Cyteir Therapeutics Announces New Data Demonstrating Lead Compound CYT-0851 is Active Against Lymphomas and Solid Tumors, Synergistic with PARP Inhibitors
- Novel, targeted, oral drug candidate inhibits DNA-repair protein to induce cell death in multiple cancer types including pancreatic cancer and B-cell non-Hodgkin lymphoma
- Preclinical data suggest CYT-0851 may overcome resistance to PARP inhibitors
- Data presented this week at AACR Annual Meeting; company expects to enter clinical trials in 2019
LEXINGTON, Mass., March 31, 2019 – Cyteir Therapeutics, a leader in the discovery and development of novel therapeutics based on the biology of DNA repair and synthetic lethality for the treatment of cancer and autoimmune diseases, announced the presentation of promising new preclinical data for the company’s lead compound, CYT-0851. The data are being shared this week at the 2019 American Association for Cancer Research (AACR) Annual Meeting and suggest that the novel RAD51 inhibitor could be active as a monotherapy against B-cell lymphomas and multiple solid tumors, including pancreatic cancer. Data also show that CYT-0851 is potentially synergistic in combination with PARP inhibitors and may overcome PARP inhibitor resistance. Cyteir expects to initiate clinical trials with CYT-0851 in mid-2019.
Cyteir’s platform is based on the groundbreaking discovery of a relationship between activation-induced cytidine deaminase (AID), a DNA-damaging enzyme, and RAD51, a protein that is essential to the repair of DNA breaks. AID overexpression causes elevated DNA damage in high numbers of patients with B-cell malignancies and many patients with solid tumors. Cyteir is developing selective small-molecule compounds that the company believes inhibit RAD51. In preclinical models, reducing the ability of diseased cells to self-repair in this way causes them to become overwhelmed by their own DNA damage and undergo cell death – resulting in the therapeutic effect known as “synthetic lethality.” Kevin Mills, Ph.D., Cyteir’s co-founder and chief scientific officer, led the research that first identified the synthetic lethality relationship between RAD51 and AID.
“The data being presented at this year’s AACR meeting validate the mechanism-of-action underlying our novel synthetic-lethality approach and confirm that we have identified a potent, selective oral inhibitor that has the potential to broadly target multiple cancers with high levels of DNA damage induced by AID,” said Markus Renschler, M.D., Cyteir president and CEO. “We are on track to file an IND mid-year and look forward to seeing how this exciting new mechanism performs in clinical trials as we look to improve outcomes for patients with advanced cancers.”
Three presentations at AACR 2019 support the potential of CYT-0851 to provide an effective, targeted new treatment option for a variety of hematologic cancers and solid tumors. Data presented by the company today demonstrate in vitro that CYT-0851 is synergistic and may be active as a combination therapy with PARP inhibitors (Poster Section 14, Board 363/24). Researchers tested five PARP inhibitors, each in combination with CYT-0851 in multiple tumor-derived cell lines with varying levels of AID expression and PARP inhibitor sensitivity. Findings suggest that CYT-0851 enhances the synthetic lethal activity of PARP inhibitors and may re-sensitize tumors that are resistant to this class of therapy.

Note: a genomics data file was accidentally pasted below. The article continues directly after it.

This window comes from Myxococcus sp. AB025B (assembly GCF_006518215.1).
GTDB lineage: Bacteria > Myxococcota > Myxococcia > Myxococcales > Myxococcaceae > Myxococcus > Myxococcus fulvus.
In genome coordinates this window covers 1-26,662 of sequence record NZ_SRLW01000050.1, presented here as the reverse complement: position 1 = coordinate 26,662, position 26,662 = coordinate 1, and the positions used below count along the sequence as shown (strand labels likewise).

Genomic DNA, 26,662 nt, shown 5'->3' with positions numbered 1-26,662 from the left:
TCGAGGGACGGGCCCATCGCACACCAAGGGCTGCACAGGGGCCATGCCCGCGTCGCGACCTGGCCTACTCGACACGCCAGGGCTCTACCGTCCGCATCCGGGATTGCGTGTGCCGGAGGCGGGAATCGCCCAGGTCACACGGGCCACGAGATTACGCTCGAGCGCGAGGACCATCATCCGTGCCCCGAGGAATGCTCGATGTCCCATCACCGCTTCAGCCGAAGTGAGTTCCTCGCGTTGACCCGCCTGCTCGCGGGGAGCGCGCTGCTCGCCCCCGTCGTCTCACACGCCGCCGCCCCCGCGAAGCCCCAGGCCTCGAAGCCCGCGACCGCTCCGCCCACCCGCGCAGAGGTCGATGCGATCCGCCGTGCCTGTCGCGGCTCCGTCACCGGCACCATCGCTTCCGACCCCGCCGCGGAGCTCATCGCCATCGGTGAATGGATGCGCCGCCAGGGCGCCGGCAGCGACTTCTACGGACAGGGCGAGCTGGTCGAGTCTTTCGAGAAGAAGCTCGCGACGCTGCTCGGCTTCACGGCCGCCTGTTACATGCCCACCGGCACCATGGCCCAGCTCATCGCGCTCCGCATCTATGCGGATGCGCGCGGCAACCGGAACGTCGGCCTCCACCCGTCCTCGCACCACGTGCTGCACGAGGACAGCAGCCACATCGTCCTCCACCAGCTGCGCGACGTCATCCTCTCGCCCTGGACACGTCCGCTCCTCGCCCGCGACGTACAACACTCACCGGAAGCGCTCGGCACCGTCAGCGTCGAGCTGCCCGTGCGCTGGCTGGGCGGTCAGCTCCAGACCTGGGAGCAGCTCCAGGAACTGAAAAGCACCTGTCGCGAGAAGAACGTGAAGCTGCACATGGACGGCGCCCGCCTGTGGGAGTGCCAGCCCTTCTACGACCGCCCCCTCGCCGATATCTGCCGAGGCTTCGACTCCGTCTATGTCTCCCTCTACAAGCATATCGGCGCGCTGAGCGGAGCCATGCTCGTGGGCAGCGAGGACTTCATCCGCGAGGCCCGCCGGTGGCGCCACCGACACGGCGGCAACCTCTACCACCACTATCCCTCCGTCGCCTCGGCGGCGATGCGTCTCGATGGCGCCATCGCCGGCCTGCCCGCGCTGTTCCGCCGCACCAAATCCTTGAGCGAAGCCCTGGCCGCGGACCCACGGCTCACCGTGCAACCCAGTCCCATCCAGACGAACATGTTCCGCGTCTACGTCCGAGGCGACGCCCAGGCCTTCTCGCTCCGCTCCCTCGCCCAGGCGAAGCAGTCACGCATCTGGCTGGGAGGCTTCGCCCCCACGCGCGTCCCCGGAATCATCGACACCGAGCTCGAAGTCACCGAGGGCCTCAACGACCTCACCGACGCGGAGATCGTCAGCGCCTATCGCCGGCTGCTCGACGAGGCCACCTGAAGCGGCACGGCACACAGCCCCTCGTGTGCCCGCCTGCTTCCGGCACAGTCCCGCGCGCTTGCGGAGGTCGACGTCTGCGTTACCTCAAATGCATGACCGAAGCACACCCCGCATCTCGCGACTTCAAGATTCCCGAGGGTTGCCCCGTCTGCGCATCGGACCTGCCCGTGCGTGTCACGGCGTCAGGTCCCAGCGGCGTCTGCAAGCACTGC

Data scheduled for presentation tomorrow validate – in preclinical models – the mechanism-of-action of CYT-0851 in AID overexpressing cancers, demonstrating that the compound reduces activity of RAD51, reduces levels of DNA repair, and increases levels of DNA damage leading to the death of cancer cells (Poster Section 35, Board 2566/10).
On Wednesday, Cyteir will present data from a preclinical study evaluating the in vivo activity of
CYT-0851 in AID-overexpressing B-cell lymphomas and solid tumors, particularly pancreatic cancer (Poster Section 10, Board 4730/20). In this study, oral administration of the compound in three patient-derived pancreatic cancer xenograft models led to significant anti-tumor activity.
About Cyteir Therapeutics
Cyteir Therapeutics is a leader in the discovery and development of novel therapeutics based on the biology of DNA repair. It is the first company to date that is pursuing a “gain-of-function” approach to synthetic lethality for the treatment of cancer and autoimmune diseases, such as type 1 diabetes, systemic lupus erythematosus and multiple sclerosis. In contrast to other approved synthetic lethality therapies (including PARP inhibitors), which are used to treat cancers with DNA mutations that cause loss-of-function in specific genes such as BRCA, Cyteir is targeting diseases with a gain-of-function in AID. Abnormal gain of AID function occurs in a wide range of cancers and autoimmune diseases but not in healthy tissues. Cyteir’s lead molecules were initially discovered using the company’s drug discovery platform, which enables identification of primary cells with tunable genetic constraints. Cyteir is backed by leading healthcare investors, including Venrock, Lightstone Ventures, Osage University Partners, DROIA Oncology Ventures as well as Celgene. For more information, visit www.cyteir.com.
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For Cyteir Therapeutics